Mt. Olympus

From FoundSF

Historical Essay

by Annalee Newitz

Image:Triumph of light on mt olympus 1947 AAA-9627.jpg

Triumph of Light statue on Mt. Olympus, 1947. Today, only the pedestal still stands, surrounded by new residential buildings.

Photo: San Francisco History Center, San Francisco Public Library

Image:Triumph of light 1947 AAA-9623.jpg

Triumph of Light on Mt. Olympus, 1947.

Photo: San Francisco History Center, San Francisco Public Library

Image:Mt olympus 1950 geog ctr of sf AAA-9620.jpg

Mt. Olympus, 1950, geographic center of San Francisco.

Photo: San Francisco History Center, San Francisco Public Library

On a beautiful day in 1887, a large group of people gathered at a San Francisco intersection which no longer exists. At 16th and Ashbury, on the top of a hill known as Mt. Olympus, you would find the San Francisco Board of Supervisors, a band, the entire student body from the Sanchez Street School, and dozens of other onlookers. They came to witness the dedication of a huge statue called Triumph of Light that Adolph Sutro had donated to the City. Sutro, an eccentric millionaire entrepreneur and owner of roughly one twelfth of the land in San Francisco (most of it in the Richmond and the Sunset), was giving a mercifully short speech. He praised the view this public statue would command from Mt. Olympus: Marin and Vallejo in the distance; the roofs of the Mission up close.

Image:Cushman-March-14-1955-Mt-Olympus-from-22nd-and-Collingwood-P07698.jpg

View of Mt. Olympus with statue from hilltop at 22nd and Collingwood, March 14, 1955

Charles Cushman Collection: Indiana University Archives (P07698)

Over one hundred years later, I sat in UC Berkeley's Bancroft Library (home to rare books and archival papers) reading a pamphlet created to commemorate the event. The thick cover was cracking with age, and its references to civic pomp from so much earlier in San Francisco's history made what was once a cheesy souvenir into a bizarre and mysterious relic. I tried to imagine what it would have been like to stand on a hill in San Francisco and see only sand dunes where my Richmond apartment is now.

Describing this long-ago dedication ceremony, the author of the pamphlet wrote, "The Monument, with a square of ground one hundred feet each way, is the gift of Adolph Sutro to the People and City of San Francisco . . . Time will spread the city to its base. Within a few decades it will be the center of life and stir. Old men will sit to rest on its steps, and playful children climb to the summit. Generations will fade away, and still that monument will Dally with the wind, and scorn the sun. Yet, while a semblance of its shape remains, the name of Adolph Sutro will linger in the memory of man. Children shall ask: Who built this Monument? And old men shall answer, Adolph Sutro, a pioneer of this fair land, a successful miner, a joyous free American Sovereign, a lover of Light and Liberty, that for all time those who live at its feet may be like him, and love them too!"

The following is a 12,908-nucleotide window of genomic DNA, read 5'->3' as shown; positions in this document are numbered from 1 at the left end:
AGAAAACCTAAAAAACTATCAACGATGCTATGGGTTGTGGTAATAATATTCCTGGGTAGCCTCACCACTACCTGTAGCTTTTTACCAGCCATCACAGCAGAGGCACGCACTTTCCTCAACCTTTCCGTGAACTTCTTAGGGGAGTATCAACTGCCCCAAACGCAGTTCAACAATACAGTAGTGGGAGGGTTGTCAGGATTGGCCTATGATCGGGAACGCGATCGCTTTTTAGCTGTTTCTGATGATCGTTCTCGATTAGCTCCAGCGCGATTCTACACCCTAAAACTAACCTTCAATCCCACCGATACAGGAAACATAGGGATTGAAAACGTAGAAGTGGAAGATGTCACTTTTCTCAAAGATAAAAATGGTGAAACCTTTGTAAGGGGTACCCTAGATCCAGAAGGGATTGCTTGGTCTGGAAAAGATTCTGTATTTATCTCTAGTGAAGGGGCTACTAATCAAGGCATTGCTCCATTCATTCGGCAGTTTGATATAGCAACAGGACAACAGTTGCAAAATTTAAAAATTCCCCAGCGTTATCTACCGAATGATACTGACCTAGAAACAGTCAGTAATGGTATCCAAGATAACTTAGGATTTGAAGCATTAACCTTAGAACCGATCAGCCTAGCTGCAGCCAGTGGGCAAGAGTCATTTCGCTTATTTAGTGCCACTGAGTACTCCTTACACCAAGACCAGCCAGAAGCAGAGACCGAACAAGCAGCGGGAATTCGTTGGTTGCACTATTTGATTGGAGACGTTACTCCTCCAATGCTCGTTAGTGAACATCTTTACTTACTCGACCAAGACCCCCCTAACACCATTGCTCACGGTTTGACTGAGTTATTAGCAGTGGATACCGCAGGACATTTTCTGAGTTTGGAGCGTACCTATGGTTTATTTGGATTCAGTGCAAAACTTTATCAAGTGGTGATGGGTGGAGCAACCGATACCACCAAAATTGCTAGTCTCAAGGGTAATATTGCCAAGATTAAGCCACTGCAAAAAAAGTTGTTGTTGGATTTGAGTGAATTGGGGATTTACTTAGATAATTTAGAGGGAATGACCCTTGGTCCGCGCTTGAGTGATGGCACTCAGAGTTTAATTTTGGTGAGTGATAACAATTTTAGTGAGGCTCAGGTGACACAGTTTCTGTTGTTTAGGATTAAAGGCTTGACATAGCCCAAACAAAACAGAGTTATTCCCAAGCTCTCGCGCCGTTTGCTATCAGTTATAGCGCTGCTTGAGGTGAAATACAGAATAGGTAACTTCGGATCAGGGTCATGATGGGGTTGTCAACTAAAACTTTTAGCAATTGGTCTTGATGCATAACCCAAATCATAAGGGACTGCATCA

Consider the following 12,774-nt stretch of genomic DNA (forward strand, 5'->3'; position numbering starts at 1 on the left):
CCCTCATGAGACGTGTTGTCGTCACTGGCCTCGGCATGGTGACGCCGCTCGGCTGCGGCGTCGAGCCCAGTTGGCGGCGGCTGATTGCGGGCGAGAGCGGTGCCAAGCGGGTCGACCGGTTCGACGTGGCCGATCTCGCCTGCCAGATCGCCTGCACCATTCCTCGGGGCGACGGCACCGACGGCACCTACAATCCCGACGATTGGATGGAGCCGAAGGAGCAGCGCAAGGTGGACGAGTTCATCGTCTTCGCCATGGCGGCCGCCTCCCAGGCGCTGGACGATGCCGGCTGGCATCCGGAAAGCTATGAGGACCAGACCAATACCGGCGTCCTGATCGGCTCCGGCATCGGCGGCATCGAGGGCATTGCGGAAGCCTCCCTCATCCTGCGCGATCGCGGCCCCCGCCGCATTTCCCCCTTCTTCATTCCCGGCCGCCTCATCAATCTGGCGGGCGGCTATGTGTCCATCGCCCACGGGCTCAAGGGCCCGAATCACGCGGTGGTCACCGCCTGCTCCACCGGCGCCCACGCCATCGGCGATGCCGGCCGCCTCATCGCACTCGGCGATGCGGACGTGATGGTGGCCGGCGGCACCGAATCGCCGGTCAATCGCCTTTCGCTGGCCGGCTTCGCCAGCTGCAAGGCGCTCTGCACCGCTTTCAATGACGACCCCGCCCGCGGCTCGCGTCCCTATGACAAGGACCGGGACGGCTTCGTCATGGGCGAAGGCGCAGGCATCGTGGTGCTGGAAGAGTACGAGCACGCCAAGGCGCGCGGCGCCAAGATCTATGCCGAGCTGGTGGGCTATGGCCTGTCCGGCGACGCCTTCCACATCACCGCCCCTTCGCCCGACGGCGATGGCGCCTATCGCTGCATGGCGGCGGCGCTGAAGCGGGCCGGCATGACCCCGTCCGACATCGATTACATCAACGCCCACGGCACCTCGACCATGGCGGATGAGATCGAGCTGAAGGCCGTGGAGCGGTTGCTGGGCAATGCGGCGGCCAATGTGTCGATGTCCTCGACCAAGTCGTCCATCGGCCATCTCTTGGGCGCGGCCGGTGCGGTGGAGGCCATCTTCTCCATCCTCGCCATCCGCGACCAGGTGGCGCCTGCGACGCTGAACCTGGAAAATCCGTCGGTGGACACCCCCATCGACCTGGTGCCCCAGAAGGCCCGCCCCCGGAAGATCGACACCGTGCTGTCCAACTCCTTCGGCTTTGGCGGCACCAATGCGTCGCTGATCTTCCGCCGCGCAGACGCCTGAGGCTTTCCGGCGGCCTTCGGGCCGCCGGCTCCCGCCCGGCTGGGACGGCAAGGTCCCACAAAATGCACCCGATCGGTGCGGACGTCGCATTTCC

But few people today remember Adolph Sutro, who was among other things one of the City's most anti-corporate mayors. And the City has not only spread to his Monument's base, but has consumed it. After nearly being destroyed by vandals, Sutro's much-celebrated gift was removed to make way for some of San Francisco's most valuable real estate. And yet Sutro's name floats at the edges of San Francisco's cultural and urban geography: Sutro Tower sits atop Sutro Hill; UC San Francisco was built on land that Sutro donated; tourists flock to Sutro Heights next to Golden Gate Park; and the ruins of Sutro's Baths decay enigmatically beneath the Cliff house (also built by Sutro).

Sutro's Monument to liberty at the now-vanished corner of 16th and Ashbury has become in the end a monument to the powers of capital to rearrange the landscape of history even more effectively than politics can. Remembering another kind of history, in which the masses deserve free public parks and cheap transportation, takes work. You can find it hidden in libraries of rare books, newspaper archives, and reports written up for the National Parks Service. But it isn't obvious; you can't really see it in the ruins of another century without a great deal of interpretation.

Perhaps this is why every several decades we have to learn again that the Octopus must be destroyed. In the remains of Sutro's Baths, and the populist spirit they embodied, we can find what was forgotten one hundred years ago.

--by Annalee Newitz, excerpted from "In Search of Adolph Sutro" in the San Francisco Bay Guardian, January 13, 1999


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